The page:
skip to content
Korea Sport and Olympic Committee (KSOC)
Date
17 Mar 2017
Tags
IOC News , Ethics

IOC-INTERPOL meeting in Republic of Korea promotes sports integrity ahead of PyeongChang 2018

The International Olympic Committee (IOC) and INTERPOL this week held a partnership development meeting in Seoul, the Republic of Korea, as part of its efforts to promote and protect the integrity of sport amongst national stakeholders ahead of the country hosting the next Olympic Winter Games in 2018.

The meeting, which is in line with Olympic Agenda 2020, took place earlier this week ahead of the IOC Executive Board meetings in PyeongChang. It brought together key figures dealing with the national prevention of competition manipulation, including representatives from law enforcement, the Federal Prosecutor’s Office, the PyeongChang 2018 Olympic Winter Games Organising Committee (POCOG), the Korean Sport and Olympic Committee, national sports federations and the National Gambling Control Commission.

Opening the meeting, the President of the Korean Sport and Olympic Committee, Kee Heung Lee, underscored the importance of creating a global understanding of the need for sports integrity as the country prepares for the PyeongChang 2018 Olympic Winter Games.

“It is imperative for Korea to create a conducive environment for clean sport as soon as possible,” said Mr Lee. “We are in a time period where there is an urgent need for sports organisations to come together and eradicate all forms of injustice in sport.”

He reaffirmed the country’s commitment to restoring the public’s confidence in sport, highlighting the National Olympic Committee’s Clean Sports Centre, which promotes fair and transparent sports policies.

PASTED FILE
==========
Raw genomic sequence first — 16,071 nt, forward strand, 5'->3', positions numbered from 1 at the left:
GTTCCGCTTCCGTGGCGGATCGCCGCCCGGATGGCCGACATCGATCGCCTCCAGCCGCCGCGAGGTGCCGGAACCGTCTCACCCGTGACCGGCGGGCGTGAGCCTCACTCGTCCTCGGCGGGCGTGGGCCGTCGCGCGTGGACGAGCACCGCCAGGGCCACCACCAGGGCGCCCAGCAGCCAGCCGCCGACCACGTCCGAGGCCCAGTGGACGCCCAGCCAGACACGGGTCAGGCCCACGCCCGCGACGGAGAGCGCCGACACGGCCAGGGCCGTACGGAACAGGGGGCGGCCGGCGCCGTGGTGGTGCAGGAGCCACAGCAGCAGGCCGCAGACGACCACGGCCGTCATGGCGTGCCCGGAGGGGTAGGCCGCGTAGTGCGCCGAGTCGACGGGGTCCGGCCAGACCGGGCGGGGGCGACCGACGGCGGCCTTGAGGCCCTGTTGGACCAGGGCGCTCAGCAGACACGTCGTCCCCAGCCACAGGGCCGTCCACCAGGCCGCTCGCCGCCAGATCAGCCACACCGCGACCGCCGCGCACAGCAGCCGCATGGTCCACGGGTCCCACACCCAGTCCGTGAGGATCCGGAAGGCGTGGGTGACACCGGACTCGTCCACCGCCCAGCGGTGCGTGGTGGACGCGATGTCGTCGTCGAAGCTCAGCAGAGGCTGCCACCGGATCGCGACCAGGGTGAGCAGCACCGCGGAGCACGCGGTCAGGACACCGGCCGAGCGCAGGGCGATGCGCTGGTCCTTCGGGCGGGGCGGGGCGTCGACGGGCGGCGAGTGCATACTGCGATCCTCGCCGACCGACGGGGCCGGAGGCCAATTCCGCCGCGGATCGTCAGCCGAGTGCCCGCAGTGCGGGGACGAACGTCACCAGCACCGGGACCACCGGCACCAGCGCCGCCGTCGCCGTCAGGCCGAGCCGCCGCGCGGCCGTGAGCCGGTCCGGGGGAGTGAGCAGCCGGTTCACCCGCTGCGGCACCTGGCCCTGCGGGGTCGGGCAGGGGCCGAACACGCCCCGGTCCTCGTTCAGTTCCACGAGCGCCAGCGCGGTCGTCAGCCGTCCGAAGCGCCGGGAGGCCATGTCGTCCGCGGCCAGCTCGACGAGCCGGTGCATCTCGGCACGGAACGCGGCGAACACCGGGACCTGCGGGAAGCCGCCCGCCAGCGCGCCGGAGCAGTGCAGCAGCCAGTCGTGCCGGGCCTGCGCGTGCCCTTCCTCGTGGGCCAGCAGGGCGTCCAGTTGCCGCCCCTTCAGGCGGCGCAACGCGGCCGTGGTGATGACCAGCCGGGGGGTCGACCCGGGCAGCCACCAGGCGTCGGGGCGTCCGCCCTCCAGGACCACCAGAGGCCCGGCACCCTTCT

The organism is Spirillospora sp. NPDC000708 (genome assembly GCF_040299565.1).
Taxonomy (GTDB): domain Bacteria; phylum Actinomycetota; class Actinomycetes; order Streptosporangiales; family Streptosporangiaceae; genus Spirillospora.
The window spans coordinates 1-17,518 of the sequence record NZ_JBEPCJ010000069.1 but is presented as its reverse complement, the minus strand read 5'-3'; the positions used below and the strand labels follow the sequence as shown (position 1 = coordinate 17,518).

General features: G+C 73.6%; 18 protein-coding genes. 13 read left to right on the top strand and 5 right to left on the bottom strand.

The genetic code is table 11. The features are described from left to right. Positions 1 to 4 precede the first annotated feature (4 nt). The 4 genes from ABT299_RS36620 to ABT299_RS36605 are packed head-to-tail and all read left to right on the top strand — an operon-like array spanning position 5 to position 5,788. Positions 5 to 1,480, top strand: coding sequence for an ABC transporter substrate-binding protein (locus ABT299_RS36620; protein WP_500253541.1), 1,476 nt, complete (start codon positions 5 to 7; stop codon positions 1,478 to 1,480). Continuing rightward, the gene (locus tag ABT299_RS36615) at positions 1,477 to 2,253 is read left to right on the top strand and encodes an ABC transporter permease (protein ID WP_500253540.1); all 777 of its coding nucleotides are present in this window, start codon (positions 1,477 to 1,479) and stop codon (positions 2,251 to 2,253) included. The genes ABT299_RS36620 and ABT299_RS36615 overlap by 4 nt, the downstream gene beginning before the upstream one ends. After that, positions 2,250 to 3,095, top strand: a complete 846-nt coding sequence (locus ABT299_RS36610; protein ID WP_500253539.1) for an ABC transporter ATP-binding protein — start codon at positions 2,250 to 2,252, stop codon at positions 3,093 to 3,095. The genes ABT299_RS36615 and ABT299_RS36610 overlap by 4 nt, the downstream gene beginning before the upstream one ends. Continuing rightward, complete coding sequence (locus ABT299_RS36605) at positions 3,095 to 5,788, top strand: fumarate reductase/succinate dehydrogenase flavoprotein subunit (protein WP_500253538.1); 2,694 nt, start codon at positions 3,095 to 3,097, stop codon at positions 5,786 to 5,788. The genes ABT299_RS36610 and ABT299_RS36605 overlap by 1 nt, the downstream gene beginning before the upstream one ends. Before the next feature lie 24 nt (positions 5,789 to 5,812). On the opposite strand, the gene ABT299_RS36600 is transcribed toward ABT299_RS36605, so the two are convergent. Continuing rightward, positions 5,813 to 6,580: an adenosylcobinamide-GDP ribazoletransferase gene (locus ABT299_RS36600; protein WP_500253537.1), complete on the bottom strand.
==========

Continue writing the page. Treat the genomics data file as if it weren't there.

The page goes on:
The participants discussed during the meeting setting up a Joint Intelligence Integrity Unit to protect the integrity of the Olympic Winter Games PyeongChang 2018, which could also serve as a lasting legacy to protect sport in the country from integrity breaches.  

Other key areas of discussion were the mechanisms in place for a national coordinated framework and identifying ways to overcome obstacles to cross-sector cooperation for efficient investigations. Exercises with real-life scenarios allowed the participants to experience first-hand how specific operational collaboration between sport, law enforcement and betting regulators and operators can be achieved.

A partnership to tackle competition manipulation and protect sport’s integrity

The IOC signed a Memorandum of Understanding with INTERPOL in January 2014. Since then, the two organisations have been working together on a range of joint initiatives, including close collaboration during the Olympic Games and delivering workshops around the world in partnership with National Olympic Committees (NOCs), International and National Sports Federations (IFs and NFs), law enforcement, governmental entities and betting regulators on the risks of match-fixing, manipulation of competitions and related corruption.

Read more about the IOC’s efforts to protect sport’s integrity here.

Tags IOC News , Ethics
back to top Fr